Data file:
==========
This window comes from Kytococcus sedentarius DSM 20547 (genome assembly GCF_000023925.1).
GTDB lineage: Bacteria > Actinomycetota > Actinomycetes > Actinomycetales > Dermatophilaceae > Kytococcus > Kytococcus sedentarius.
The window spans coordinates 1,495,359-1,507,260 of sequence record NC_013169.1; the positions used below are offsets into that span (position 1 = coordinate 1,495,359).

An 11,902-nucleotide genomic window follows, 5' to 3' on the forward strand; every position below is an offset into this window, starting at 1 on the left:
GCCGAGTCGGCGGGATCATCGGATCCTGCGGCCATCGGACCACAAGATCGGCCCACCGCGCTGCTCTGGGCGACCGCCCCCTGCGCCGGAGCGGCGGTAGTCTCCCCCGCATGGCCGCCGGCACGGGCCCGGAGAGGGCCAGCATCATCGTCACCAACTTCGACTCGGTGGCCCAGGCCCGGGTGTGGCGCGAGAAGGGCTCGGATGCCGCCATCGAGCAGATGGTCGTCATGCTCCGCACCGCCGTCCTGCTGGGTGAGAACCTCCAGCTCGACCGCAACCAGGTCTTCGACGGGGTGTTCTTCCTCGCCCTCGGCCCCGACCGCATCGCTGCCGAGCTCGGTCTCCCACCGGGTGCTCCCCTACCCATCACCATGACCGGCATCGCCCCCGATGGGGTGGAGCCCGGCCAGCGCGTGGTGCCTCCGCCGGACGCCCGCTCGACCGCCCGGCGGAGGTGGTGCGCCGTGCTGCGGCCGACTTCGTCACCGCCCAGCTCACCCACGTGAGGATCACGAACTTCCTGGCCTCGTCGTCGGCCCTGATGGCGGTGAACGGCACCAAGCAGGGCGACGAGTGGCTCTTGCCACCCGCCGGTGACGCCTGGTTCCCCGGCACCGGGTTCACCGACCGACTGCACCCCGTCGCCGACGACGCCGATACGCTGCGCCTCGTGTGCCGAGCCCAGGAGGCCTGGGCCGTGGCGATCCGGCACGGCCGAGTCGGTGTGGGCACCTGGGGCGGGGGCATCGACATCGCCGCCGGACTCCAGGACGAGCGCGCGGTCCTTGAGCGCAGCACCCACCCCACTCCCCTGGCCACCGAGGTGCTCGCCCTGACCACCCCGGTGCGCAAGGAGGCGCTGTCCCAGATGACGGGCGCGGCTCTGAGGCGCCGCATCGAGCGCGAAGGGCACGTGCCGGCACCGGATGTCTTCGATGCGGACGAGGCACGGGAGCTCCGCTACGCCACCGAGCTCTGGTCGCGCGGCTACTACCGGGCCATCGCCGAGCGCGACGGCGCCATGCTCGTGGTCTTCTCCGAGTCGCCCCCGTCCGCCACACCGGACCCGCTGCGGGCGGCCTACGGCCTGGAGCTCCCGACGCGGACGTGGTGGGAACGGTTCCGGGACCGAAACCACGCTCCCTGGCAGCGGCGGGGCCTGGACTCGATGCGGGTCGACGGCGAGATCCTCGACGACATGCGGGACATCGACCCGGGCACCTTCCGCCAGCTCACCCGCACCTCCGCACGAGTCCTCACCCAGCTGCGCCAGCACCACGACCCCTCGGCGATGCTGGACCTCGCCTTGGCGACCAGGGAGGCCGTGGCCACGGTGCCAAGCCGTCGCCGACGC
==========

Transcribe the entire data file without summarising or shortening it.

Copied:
This window comes from Kytococcus sedentarius DSM 20547 (genome assembly GCF_000023925.1).
GTDB lineage: Bacteria > Actinomycetota > Actinomycetes > Actinomycetales > Dermatophilaceae > Kytococcus > Kytococcus sedentarius.
The window spans coordinates 1,495,359-1,507,260 of sequence record NC_013169.1; the positions used below are offsets into that span (position 1 = coordinate 1,495,359).

An 11,902-nucleotide genomic window follows, 5' to 3' on the forward strand; every position below is an offset into this window, starting at 1 on the left:
GCCGAGTCGGCGGGATCATCGGATCCTGCGGCCATCGGACCACAAGATCGGCCCACCGCGCTGCTCTGGGCGACCGCCCCCTGCGCCGGAGCGGCGGTAGTCTCCCCCGCATGGCCGCCGGCACGGGCCCGGAGAGGGCCAGCATCATCGTCACCAACTTCGACTCGGTGGCCCAGGCCCGGGTGTGGCGCGAGAAGGGCTCGGATGCCGCCATCGAGCAGATGGTCGTCATGCTCCGCACCGCCGTCCTGCTGGGTGAGAACCTCCAGCTCGACCGCAACCAGGTCTTCGACGGGGTGTTCTTCCTCGCCCTCGGCCCCGACCGCATCGCTGCCGAGCTCGGTCTCCCACCGGGTGCTCCCCTACCCATCACCATGACCGGCATCGCCCCCGATGGGGTGGAGCCCGGCCAGCGCGTGGTGCCTCCGCCGGACGCCCGCTCGACCGCCCGGCGGAGGTGGTGCGCCGTGCTGCGGCCGACTTCGTCACCGCCCAGCTCACCCACGTGAGGATCACGAACTTCCTGGCCTCGTCGTCGGCCCTGATGGCGGTGAACGGCACCAAGCAGGGCGACGAGTGGCTCTTGCCACCCGCCGGTGACGCCTGGTTCCCCGGCACCGGGTTCACCGACCGACTGCACCCCGTCGCCGACGACGCCGATACGCTGCGCCTCGTGTGCCGAGCCCAGGAGGCCTGGGCCGTGGCGATCCGGCACGGCCGAGTCGGTGTGGGCACCTGGGGCGGGGGCATCGACATCGCCGCCGGACTCCAGGACGAGCGCGCGGTCCTTGAGCGCAGCACCCACCCCACTCCCCTGGCCACCGAGGTGCTCGCCCTGACCACCCCGGTGCGCAAGGAGGCGCTGTCCCAGATGACGGGCGCGGCTCTGAGGCGCCGCATCGAGCGCGAAGGGCACGTGCCGGCACCGGATGTCTTCGATGCGGACGAGGCACGGGAGCTCCGCTACGCCACCGAGCTCTGGTCGCGCGGCTACTACCGGGCCATCGCCGAGCGCGACGGCGCCATGCTCGTGGTCTTCTCCGAGTCGCCCCCGTCCGCCACACCGGACCCGCTGCGGGCGGCCTACGGCCTGGAGCTCCCGACGCGGACGTGGTGGGAACGGTTCCGGGACCGAAACCACGCTCCCTGGCAGCGGCGGGGCCTGGACTCGATGCGGGTCGACGGCGAGATCCTCGACGACATGCGGGACATCGACCCGGGCACCTTCCGCCAGCTCACCCGCACCTCCGCACGAGTCCTCACCCAGCTGCGCCAGCACCACGACCCCTCGGCGATGCTGGACCTCGCCTTGGCGACCAGGGAGGCCGTGGCCACGGTGCCAAGCCGTCGCCGACGC